All most passengers want to do is get to their gate and on their plane quickly – Photo by Brandon Farris | AirlineReporter

The TSA Pre✓™ dilemma is multifaceted

Over the three years since inception, enrollments have been lackluster. “We need a bigger base,” said Feinstein. To offer a preview of the program, as well as relieve pressure on non-expedited lanes, the TSA uses a number of risk-based assessments they refer to as “managed inclusion” to allow non-known travelers access to expedited screening.

Managed inclusion, in theory, should be a win-win for most. It better distributes workloads, is more cost efficient given reduced overhead, and most importantly it potentially encourages signups. One group, however, doesn’t benefit, and that is the group of travelers who have actually invested the time and money to participate in the program. This occurs more often than not in my experience: Infrequent travelers find themselves in the expedited lane, confused about the process, and compromise efficiency.

The second part of the TSA Pre✓™ dilemma is one of marketing. The TSA is missing a significant opportunity to help to improve the narrative on all fronts. I have never once seen an advertisement for TSA Pre✓™ and it seems all of the media coverage on it is negative, calling into question security issues, but more on that in a moment. Each day a staggering 40% of U.S. travelers receive expedited screening, with a large potion of that being through managed inclusion.

Recombobulation area seen just past the TSA checkpoint at Milwaukee's General Mitchell airport. Photo: Celia | Flickr CC

Recombobulation area seen just past the TSA checkpoint at Milwaukee’s General Mitchell airport. Photo: Celia | Flickr CC

What an excellent opportunity to not only offer the preview, but also educate those who are outside of the program. Yet there are no pamphlets, no flyers, not even business cards with a message defining the program and inviting travelers to learn more at TSA.gov. Instead, confused travelers find themselves in an expedited line, stumble through the process and go about their day likely still confused while having received no marketing or call to action.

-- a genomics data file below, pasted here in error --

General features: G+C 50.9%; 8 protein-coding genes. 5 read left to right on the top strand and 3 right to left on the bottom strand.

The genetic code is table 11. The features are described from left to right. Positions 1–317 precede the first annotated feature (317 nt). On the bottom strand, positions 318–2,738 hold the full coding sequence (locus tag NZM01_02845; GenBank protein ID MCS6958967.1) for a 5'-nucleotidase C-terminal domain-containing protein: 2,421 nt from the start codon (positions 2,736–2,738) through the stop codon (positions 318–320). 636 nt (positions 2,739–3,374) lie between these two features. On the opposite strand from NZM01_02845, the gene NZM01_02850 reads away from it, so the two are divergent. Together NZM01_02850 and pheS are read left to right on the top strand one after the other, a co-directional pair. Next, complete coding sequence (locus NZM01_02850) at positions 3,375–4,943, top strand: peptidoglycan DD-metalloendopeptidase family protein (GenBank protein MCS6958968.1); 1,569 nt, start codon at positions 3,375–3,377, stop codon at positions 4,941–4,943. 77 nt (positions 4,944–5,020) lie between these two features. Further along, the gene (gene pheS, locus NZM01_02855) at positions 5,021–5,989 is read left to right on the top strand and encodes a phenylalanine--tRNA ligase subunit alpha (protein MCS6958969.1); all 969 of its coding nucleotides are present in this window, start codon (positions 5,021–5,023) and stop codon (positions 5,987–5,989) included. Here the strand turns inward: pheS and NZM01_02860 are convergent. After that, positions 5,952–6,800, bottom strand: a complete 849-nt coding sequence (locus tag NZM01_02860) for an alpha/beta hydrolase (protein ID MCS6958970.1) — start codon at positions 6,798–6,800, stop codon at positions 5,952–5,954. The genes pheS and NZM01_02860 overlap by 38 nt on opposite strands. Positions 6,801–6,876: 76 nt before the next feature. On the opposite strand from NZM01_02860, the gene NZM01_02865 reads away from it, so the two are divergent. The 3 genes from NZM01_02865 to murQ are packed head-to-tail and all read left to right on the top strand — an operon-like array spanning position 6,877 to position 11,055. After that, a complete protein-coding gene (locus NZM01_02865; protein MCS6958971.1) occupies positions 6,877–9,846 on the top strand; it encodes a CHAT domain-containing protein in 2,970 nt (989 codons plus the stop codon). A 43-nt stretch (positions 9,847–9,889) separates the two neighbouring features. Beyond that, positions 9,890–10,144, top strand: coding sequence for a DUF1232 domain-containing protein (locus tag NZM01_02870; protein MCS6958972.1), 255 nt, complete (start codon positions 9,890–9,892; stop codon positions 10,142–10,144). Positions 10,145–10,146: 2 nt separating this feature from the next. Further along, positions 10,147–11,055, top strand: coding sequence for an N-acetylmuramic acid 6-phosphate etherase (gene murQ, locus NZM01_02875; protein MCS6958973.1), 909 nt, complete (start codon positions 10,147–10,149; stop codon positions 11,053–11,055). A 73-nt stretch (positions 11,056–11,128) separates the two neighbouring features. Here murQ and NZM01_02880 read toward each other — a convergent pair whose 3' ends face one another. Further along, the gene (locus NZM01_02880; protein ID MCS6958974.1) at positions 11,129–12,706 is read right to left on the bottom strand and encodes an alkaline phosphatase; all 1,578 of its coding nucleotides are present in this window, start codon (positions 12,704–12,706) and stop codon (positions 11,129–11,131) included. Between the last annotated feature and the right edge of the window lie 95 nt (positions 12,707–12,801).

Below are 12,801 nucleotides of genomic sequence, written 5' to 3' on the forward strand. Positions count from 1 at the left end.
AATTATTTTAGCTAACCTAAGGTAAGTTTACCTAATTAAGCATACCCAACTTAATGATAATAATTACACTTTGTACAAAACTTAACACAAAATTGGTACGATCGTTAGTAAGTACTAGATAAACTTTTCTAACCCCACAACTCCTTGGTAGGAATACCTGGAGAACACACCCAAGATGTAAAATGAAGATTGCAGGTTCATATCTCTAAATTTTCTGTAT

The final pillar to the TSA Pre✓™ dilemma is one which receives far too much attention: Perception of an inherent security flaw with the program, most often in the context of managed inclusion. To my sincere dissatisfaction, the local news piece which I had involvement in focused on this almost exclusively. Fear-inducing previews like “some passengers have been able to skirt routine security measures” and “could a snap decision at the airport jeopardize your safety?” are abundant and, in my opinion, reckless and misguided.

What’s the biggest threat to an airplane? A knife? A pistol? While these items can be dangerous, with hardened cockpit doors installed after 9/11, an improvised explosive device poses the biggest threat to aviation security today. – Blogger Bob, TSA Blog Team

While the TSA readily admits knifes and guns are not the biggest threat to security, they continue to tout each find they make. As a result, they directly contribute to the perception that small weapons are the primary concern. If that is the perception then it’s reasonable that the general public would be skeptic of allowing for expedited screening of those who haven’t been vetted with background checks.

Here is a lane at Newark, where it still took passengers 30 minutes to get through - Photo: Wayan Vota | Flickr CC